Reposted from Sacramento Street Psychiatry.
Sometimes an unruly character disrupts the surrounding peace and quiet. Loud, gruff words and ill-considered behavior mar the scene. Onlookers cringe, awaiting the impending destruction. For this beastly fellow is bound to break something: wreck a friendship or relationship, make a workplace intolerable. All the worse if the setting harbors sensitive souls with feelings easily hurt. It’s a disaster waiting to happen.
We might say this person is a “bull in a china shop.” In this image a powerful animal threatens fragile items of great value. Its untempered impulses — hunger, lust, anger — may bring the edifice crashing down at any instant. Even the natural movements of a relatively calm bull may clumsily destroy order and beauty all around. The message is clear. This bull needs to be controlled, tranquilized, restrained if necessary. Or magically turned into something innocuous, a house-cat perhaps. As a last resort, it must be led out of the china shop without delay, before more damage is done.
Certainly there are interpersonal situations described very aptly this way. However, in my psychotherapy work I’ve repeatedly encountered this scenario turned on its head. I’ve begun to look at the phrase differently: Maybe the bull isn’t always the culprit.
The phrase “bull in a china shop” usually implies that the china shop was there first. The bull wandered in uninvited. But suppose we set up the scene another way. Picture a bull grazing in an open field. Yes, it’s a big powerful animal, and maybe it’s a bit clumsy. But it isn’t hurting anyone; it is living in peace.
Then imagine someone sneaks up on this bull — and builds a china shop around it. The animal suddenly finds itself constrained, unable to move without hearing the crash of broken porcelain. Its natural movements are now seen as destructive, as the china is surely at risk. Yet it isn’t quite right to blame the bull.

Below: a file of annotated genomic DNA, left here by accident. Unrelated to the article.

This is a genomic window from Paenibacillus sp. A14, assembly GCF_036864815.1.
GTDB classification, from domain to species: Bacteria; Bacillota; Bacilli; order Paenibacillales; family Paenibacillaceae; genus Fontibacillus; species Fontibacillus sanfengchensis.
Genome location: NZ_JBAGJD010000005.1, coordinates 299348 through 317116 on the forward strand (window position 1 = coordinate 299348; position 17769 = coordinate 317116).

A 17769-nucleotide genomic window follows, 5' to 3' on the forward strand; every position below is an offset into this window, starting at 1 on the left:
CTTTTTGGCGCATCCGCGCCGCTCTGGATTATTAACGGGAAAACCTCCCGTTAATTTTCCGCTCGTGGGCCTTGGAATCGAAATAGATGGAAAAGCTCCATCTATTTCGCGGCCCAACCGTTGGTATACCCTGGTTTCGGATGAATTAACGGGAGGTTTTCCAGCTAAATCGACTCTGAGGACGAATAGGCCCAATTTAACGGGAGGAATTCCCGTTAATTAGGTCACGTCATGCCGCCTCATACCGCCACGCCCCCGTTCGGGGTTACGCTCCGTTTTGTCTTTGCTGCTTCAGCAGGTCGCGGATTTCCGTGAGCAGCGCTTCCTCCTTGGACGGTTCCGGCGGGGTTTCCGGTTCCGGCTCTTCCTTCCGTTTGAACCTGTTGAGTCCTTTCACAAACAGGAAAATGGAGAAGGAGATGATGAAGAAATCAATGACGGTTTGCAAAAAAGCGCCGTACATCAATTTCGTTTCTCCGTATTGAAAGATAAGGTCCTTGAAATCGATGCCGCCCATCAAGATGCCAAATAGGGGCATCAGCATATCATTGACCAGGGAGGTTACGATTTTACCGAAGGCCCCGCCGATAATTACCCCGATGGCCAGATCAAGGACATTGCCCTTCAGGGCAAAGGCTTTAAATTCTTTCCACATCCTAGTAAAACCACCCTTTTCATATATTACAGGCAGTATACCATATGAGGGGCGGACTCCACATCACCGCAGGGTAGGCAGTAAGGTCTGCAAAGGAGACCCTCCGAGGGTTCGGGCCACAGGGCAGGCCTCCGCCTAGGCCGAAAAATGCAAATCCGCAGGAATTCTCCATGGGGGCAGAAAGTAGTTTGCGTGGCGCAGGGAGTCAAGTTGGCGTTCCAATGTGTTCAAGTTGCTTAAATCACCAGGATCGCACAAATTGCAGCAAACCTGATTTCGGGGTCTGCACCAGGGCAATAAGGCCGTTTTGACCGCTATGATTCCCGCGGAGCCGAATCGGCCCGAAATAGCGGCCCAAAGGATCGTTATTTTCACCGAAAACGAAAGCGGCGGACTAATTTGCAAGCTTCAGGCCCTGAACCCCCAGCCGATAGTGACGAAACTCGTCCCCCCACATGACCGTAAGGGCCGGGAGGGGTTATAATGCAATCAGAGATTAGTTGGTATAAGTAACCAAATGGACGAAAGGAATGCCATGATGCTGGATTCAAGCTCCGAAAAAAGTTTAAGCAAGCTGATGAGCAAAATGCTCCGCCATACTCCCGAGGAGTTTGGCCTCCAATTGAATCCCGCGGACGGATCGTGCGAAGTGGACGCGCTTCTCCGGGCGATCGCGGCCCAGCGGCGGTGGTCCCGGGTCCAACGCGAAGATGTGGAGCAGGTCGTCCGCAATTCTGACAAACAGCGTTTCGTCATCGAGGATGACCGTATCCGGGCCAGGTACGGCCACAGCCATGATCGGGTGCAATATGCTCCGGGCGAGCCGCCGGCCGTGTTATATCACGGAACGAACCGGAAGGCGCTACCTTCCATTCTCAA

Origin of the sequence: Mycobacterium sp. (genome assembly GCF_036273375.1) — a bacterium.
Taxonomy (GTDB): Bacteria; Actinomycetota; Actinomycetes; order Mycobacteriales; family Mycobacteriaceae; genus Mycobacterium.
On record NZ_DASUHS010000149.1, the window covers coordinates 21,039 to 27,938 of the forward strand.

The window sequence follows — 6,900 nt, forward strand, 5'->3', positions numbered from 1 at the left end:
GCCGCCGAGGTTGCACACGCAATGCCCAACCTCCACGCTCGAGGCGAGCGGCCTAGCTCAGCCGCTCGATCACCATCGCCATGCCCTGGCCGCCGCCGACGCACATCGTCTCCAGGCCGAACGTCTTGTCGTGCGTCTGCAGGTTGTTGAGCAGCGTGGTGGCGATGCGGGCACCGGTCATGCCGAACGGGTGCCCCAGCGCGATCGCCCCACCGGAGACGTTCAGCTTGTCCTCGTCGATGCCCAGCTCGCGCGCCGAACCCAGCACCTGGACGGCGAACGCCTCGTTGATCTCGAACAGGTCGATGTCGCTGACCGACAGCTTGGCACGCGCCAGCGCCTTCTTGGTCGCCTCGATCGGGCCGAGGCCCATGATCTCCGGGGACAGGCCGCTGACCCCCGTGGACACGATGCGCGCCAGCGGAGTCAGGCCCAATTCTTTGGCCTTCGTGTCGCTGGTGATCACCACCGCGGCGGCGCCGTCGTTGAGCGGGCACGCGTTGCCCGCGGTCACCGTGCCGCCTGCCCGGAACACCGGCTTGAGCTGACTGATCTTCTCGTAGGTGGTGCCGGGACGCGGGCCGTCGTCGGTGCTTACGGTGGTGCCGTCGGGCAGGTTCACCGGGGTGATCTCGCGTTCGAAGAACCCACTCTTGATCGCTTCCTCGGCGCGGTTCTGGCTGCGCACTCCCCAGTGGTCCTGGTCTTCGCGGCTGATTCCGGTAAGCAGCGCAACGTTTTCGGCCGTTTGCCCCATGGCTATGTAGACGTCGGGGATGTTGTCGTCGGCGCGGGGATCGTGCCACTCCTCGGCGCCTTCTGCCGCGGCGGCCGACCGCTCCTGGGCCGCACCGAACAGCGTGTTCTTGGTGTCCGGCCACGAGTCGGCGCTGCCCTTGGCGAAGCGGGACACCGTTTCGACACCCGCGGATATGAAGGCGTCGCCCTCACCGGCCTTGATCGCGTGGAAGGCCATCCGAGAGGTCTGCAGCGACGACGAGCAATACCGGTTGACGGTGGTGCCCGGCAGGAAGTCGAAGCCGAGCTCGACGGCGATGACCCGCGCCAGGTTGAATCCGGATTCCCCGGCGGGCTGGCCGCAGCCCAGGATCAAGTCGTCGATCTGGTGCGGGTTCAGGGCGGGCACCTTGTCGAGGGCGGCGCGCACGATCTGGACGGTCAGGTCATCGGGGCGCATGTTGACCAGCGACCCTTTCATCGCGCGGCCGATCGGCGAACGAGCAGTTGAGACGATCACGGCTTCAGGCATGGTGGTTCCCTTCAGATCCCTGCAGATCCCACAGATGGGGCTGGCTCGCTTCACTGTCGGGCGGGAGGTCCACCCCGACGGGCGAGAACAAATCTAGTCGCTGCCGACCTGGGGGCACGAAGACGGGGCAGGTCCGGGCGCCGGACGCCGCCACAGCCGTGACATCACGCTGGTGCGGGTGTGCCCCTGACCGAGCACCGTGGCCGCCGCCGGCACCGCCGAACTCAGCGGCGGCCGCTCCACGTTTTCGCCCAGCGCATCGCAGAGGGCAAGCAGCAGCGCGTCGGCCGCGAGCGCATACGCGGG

In human relationships, the person with socially disturbing behavior hasn’t always caused the problem. This manifests most obviously in work with children, who frequently express parental distress through their own misbehavior. Even in adults, an apparently calm and mature person may quietly stir up someone else, who then becomes the “identified” patient (a term from family therapy implying that one or more other parties, equally worthy, evaded this identification).
In individual therapy, patients often build a case in calm, reasoned tones that their partners, close relatives, or coworkers are unruly, uncaring, even beastly. They describe emotional ruffians who threaten them without cause. It can take months, or longer, before a patient’s own role comes to light. This may take the form of passive-aggression, i.e., goading the other into lashing out. [Some links describing passive–aggressive behavior.]
There is no small measure of passive hostility in building a china shop around a bull. All too often we observers arrive late upon the scene, only to witness the wild animal haplessly bumping into fragile dinnerware. It can take a long time to realize that the bull was just being a bull, and that the root problem was the apparently innocent bystander who constructed a china shop the bull was almost sure to topple.